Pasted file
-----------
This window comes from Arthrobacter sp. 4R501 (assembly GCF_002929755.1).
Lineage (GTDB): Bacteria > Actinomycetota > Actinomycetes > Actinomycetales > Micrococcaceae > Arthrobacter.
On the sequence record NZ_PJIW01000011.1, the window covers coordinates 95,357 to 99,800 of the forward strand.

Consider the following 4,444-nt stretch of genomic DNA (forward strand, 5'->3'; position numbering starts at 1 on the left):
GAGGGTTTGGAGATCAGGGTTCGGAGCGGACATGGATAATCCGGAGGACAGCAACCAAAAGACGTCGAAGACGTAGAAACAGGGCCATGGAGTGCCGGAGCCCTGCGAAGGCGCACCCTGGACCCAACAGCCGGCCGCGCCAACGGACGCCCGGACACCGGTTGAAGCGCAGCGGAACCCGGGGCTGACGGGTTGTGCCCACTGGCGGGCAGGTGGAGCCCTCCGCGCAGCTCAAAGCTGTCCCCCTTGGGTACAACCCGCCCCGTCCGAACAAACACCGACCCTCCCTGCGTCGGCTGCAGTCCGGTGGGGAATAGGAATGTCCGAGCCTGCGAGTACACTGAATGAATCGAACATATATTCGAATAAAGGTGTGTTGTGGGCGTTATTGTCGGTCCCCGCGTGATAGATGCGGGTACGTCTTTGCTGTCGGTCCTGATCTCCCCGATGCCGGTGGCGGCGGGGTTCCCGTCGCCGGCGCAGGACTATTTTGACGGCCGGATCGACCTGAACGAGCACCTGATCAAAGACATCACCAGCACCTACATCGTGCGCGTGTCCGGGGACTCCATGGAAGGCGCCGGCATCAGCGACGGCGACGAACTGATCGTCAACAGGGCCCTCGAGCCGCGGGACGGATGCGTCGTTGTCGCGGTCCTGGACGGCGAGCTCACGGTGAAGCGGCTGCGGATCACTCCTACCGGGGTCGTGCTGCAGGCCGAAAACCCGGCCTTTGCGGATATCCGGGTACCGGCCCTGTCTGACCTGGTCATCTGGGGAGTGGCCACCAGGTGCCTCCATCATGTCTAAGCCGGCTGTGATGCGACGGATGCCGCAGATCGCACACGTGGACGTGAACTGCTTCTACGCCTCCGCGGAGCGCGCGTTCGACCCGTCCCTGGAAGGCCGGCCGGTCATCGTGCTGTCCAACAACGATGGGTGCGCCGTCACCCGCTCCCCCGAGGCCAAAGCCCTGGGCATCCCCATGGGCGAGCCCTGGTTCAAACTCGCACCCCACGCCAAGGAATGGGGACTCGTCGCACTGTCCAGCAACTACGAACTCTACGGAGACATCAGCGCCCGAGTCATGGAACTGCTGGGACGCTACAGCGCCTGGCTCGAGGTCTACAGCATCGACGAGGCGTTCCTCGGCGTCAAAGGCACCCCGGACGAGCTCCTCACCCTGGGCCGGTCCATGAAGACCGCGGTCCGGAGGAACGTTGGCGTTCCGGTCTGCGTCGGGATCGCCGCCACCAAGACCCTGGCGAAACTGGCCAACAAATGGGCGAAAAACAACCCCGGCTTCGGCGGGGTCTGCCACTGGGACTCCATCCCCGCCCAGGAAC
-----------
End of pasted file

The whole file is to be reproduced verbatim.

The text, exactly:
This window comes from Arthrobacter sp. 4R501 (assembly GCF_002929755.1).
Lineage (GTDB): Bacteria > Actinomycetota > Actinomycetes > Actinomycetales > Micrococcaceae > Arthrobacter.
On the sequence record NZ_PJIW01000011.1, the window covers coordinates 95,357 to 99,800 of the forward strand.

Consider the following 4,444-nt stretch of genomic DNA (forward strand, 5'->3'; position numbering starts at 1 on the left):
GAGGGTTTGGAGATCAGGGTTCGGAGCGGACATGGATAATCCGGAGGACAGCAACCAAAAGACGTCGAAGACGTAGAAACAGGGCCATGGAGTGCCGGAGCCCTGCGAAGGCGCACCCTGGACCCAACAGCCGGCCGCGCCAACGGACGCCCGGACACCGGTTGAAGCGCAGCGGAACCCGGGGCTGACGGGTTGTGCCCACTGGCGGGCAGGTGGAGCCCTCCGCGCAGCTCAAAGCTGTCCCCCTTGGGTACAACCCGCCCCGTCCGAACAAACACCGACCCTCCCTGCGTCGGCTGCAGTCCGGTGGGGAATAGGAATGTCCGAGCCTGCGAGTACACTGAATGAATCGAACATATATTCGAATAAAGGTGTGTTGTGGGCGTTATTGTCGGTCCCCGCGTGATAGATGCGGGTACGTCTTTGCTGTCGGTCCTGATCTCCCCGATGCCGGTGGCGGCGGGGTTCCCGTCGCCGGCGCAGGACTATTTTGACGGCCGGATCGACCTGAACGAGCACCTGATCAAAGACATCACCAGCACCTACATCGTGCGCGTGTCCGGGGACTCCATGGAAGGCGCCGGCATCAGCGACGGCGACGAACTGATCGTCAACAGGGCCCTCGAGCCGCGGGACGGATGCGTCGTTGTCGCGGTCCTGGACGGCGAGCTCACGGTGAAGCGGCTGCGGATCACTCCTACCGGGGTCGTGCTGCAGGCCGAAAACCCGGCCTTTGCGGATATCCGGGTACCGGCCCTGTCTGACCTGGTCATCTGGGGAGTGGCCACCAGGTGCCTCCATCATGTCTAAGCCGGCTGTGATGCGACGGATGCCGCAGATCGCACACGTGGACGTGAACTGCTTCTACGCCTCCGCGGAGCGCGCGTTCGACCCGTCCCTGGAAGGCCGGCCGGTCATCGTGCTGTCCAACAACGATGGGTGCGCCGTCACCCGCTCCCCCGAGGCCAAAGCCCTGGGCATCCCCATGGGCGAGCCCTGGTTCAAACTCGCACCCCACGCCAAGGAATGGGGACTCGTCGCACTGTCCAGCAACTACGAACTCTACGGAGACATCAGCGCCCGAGTCATGGAACTGCTGGGACGCTACAGCGCCTGGCTCGAGGTCTACAGCATCGACGAGGCGTTCCTCGGCGTCAAAGGCACCCCGGACGAGCTCCTCACCCTGGGCCGGTCCATGAAGACCGCGGTCCGGAGGAACGTTGGCGTTCCGGTCTGCGTCGGGATCGCCGCCACCAAGACCCTGGCGAAACTGGCCAACAAATGGGCGAAAAACAACCCCGGCTTCGGCGGGGTCTGCCACTGGGACTCCATCCCCGCCCAGGAAC